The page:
A food-obsessed French rat couldn’t edge out a fish named Nemo, but he still did mighty well for himself.
The launch of Disney-Pixar toon “Ratatouille” in Gaul over the Aug. 3 frame scored the Mouse House its second-best opening ever in that country, after Pixar’s “Finding Nemo.”
“Ratatouille,” set in Paris and chronicling the travails of a gastronomically correct rodent named Remy, made $11.4 million from 721 runs, beating out holdover “The Simpsons Movie.”
Disney-Pixar toon also led in its Spain launch, cooking up $3.5 million. Pic is expected to have good staying power, although it will have to compete in coming weeks with the launches of Fox’s “Fantastic Four: Rise of the Silver Surfer” and Sony toon “Surf’s Up.”
Internationally, the toon was No. 4, taking in a total of $24.5 million from 4,320 playdates in 26 markets for a cume of $83.3 million. Disney international execs are pleased with the film’s perf so far, and say it’s in line with other Pixar fare.
“Ratatouille” is opting to wait until fall to go into some key markets such as Australia, Germany, Italy and the U.K. Pixar’s last title, “The Incredibles,” made $362 million overseas.
The international market leader for the Aug. 3 frame was 20th Century Fox’s “The Simpsons Movie,” which took in $47.3 million from 6,627 runs in 75 markets in its second frame for a cume of $187 million, a tidy pile of coin for the film’s first 12 days in release.
“Simpsons” enjoyed decent traction with a $7,148 per-location average and declines in the 50% range. Animated comedy, based on the celebrated television series, posted a strong $7 million Mexican launch, Fox’s best showing after “Ice Age 2.”
Fox is confident that “Simpsons” has enough steam to hit the $300 million foreign mark, a nod to the worldwide draw of the TV series, which is heavily syndicated around the globe.
“Simpsons” yukked it up the most for the frame in the U.K., grossing $8.7 million, a 53% decline, for a Brit cume of $49.5 million. Toon fell 50% in Australia to $5.3 million and 54% in Spain to $3.4 million. Its $1.4 million Danish launch repped the second-highest opening for an animated pic in that market.
Playing surprisingly strong in its Korean bow was Showbox’s “D-War,” about a massive snake that destroys downtown Los Angeles. Taking in a hefty $19.2 million from 530 runs, “D-War” landed No. 5 on the list of top-grossing pics overseas for the Aug. 3 frame.
“D-War” nabbed the best Korean opening of all time, edging out “Pirates of the Caribbean: At World’s End,” which bowed at $18 million in its Korean launch. “D-War” opens in the U.S. next month as “Dragon Wars.”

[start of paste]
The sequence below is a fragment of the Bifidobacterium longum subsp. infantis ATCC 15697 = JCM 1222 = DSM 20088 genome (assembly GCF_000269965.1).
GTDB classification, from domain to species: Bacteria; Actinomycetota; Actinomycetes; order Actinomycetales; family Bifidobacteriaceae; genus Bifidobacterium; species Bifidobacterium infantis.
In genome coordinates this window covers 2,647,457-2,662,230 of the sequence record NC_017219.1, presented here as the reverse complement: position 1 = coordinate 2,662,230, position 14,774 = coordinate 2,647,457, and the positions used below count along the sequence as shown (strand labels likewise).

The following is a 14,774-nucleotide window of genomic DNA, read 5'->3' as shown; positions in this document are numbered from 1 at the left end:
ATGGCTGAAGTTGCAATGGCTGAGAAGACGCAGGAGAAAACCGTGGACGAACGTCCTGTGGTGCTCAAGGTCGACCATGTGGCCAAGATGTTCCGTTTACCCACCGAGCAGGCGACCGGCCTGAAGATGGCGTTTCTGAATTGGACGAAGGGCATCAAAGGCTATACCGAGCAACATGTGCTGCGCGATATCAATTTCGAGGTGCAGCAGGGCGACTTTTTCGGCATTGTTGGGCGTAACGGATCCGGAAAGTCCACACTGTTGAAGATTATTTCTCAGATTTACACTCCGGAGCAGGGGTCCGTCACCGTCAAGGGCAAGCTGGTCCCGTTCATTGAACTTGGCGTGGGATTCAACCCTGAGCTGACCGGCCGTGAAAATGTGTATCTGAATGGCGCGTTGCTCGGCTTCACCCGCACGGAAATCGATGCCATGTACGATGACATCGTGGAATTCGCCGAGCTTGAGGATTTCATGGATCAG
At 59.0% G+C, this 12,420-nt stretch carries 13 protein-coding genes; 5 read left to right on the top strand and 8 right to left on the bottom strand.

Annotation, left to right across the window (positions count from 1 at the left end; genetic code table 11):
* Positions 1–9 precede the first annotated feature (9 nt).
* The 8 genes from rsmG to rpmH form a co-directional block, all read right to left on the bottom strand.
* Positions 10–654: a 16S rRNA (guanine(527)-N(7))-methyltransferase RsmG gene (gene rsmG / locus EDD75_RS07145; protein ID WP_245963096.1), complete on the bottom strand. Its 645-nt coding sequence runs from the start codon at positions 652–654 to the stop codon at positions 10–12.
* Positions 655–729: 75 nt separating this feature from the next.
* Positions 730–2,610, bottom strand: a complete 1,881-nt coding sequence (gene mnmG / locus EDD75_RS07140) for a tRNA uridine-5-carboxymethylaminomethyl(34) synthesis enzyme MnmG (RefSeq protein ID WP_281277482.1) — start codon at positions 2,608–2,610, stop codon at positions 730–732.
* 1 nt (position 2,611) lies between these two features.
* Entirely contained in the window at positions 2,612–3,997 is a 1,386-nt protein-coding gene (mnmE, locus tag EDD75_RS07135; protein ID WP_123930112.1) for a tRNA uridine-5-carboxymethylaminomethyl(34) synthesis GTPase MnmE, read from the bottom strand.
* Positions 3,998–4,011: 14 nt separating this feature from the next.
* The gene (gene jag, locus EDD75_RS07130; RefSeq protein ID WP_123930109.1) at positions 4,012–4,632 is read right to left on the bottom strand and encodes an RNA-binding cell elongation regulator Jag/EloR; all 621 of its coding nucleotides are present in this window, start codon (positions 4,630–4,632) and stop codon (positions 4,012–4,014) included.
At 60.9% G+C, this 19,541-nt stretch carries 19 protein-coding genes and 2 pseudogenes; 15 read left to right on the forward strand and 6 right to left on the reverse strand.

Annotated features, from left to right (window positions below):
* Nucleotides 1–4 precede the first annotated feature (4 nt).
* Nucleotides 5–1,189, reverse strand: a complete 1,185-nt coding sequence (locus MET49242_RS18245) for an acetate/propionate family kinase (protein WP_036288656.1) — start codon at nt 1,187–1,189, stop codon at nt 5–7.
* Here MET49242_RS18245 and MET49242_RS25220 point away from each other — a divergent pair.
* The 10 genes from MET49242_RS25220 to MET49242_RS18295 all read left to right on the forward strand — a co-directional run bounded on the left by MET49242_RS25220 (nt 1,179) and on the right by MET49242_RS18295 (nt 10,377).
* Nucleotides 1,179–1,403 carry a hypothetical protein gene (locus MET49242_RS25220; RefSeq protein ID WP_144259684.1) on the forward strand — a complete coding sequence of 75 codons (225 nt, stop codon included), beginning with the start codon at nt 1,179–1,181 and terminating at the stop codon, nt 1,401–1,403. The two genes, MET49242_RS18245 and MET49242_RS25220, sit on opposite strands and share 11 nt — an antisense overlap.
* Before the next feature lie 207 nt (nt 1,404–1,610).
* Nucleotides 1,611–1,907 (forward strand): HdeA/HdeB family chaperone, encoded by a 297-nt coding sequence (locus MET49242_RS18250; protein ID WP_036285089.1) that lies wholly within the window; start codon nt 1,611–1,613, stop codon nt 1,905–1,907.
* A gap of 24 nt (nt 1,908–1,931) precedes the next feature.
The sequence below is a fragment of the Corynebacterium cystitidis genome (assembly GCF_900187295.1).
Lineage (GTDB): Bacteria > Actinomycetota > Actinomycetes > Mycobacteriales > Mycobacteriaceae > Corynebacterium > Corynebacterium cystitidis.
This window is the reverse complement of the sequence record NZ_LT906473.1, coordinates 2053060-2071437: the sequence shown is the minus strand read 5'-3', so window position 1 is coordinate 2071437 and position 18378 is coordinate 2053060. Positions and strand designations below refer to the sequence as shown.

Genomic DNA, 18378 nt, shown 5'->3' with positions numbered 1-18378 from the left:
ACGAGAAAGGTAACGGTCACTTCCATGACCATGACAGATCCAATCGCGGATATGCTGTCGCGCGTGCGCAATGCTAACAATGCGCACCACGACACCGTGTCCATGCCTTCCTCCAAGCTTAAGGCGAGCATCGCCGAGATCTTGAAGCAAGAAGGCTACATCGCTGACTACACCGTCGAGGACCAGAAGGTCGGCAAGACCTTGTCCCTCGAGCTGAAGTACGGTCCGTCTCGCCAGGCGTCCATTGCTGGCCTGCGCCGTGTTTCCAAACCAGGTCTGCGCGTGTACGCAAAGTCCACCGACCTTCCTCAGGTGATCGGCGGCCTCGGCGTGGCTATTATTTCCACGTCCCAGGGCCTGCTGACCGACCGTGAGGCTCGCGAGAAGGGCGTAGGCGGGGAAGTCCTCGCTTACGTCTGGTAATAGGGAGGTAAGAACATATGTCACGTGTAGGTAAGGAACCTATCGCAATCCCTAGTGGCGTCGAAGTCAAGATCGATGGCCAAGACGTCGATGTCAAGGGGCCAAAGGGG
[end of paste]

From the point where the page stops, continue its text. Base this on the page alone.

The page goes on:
Coming in second overseas was DreamWorks-Paramount’s robot actioner “Transformers,” which added $30 million from 6,118 runs to its coffers for an international cume of $296 million. Tentpole enjoyed first-place launches in Germany with $5.5 million and Japan with $5.4 million.
In Malaysia, “Transformers” is the highest-grossing pic of all time, taking in $5.2 million in five weeks. It has also become the biggest non-sequel film in Singapore, taking in $4.6 million to date.
Up next overseas was “Harry Potter and the Order of the Phoenix,” which grossed $25.2 million from 9,700 prints in 59 markets, pushing the tentpole past the $500 million mark for a cume of $509.7 million — the 15th highest of all time.
“Phoenix” did the most biz in Japan, taking in $4.1 million, followed by $3.1 million in the U.K.
The plethora of Hollywood summer pics is fueling a record-breaking summer overseas. For the Aug. 3 frame, the five top-grossing pics amassed a war chest of more than $100 million, dwarfing the same frame the previous year, when the international gross for the top five films was $84 million.
After the top five titles, Fox’s “Live Free or Die Hard” — titled “Die Hard 4.0” overseas — continued to do plenty of living with a take of $7 million from 4,000 runs in 39 markets, including a sizable $2.2 million bow in Brazil.
Pic’s foreign cume is an impressive $191 million, a tally that should see a nice boost from its Australia launch on Aug. 10 and its preems in Spain and Italy in the fall.
Universal tested the international waters for “Evan Almighty,” moving the pic into several major markets. Laffer came in fourth in the U.K. with $2.3 million, and in second in Brazil and Mexico, with $1.3 million and $1.1 million, respectively.
Predecessor pic “Bruce Almighty” was a solid success overseas, earning $241 million. Stateside, “Evan” has been a disappointment.
David Hayhurst in France, Emilio Mayorga in Spain, Ed Meza in Germany and Vicco Ho in Hong Kong contributed to this report.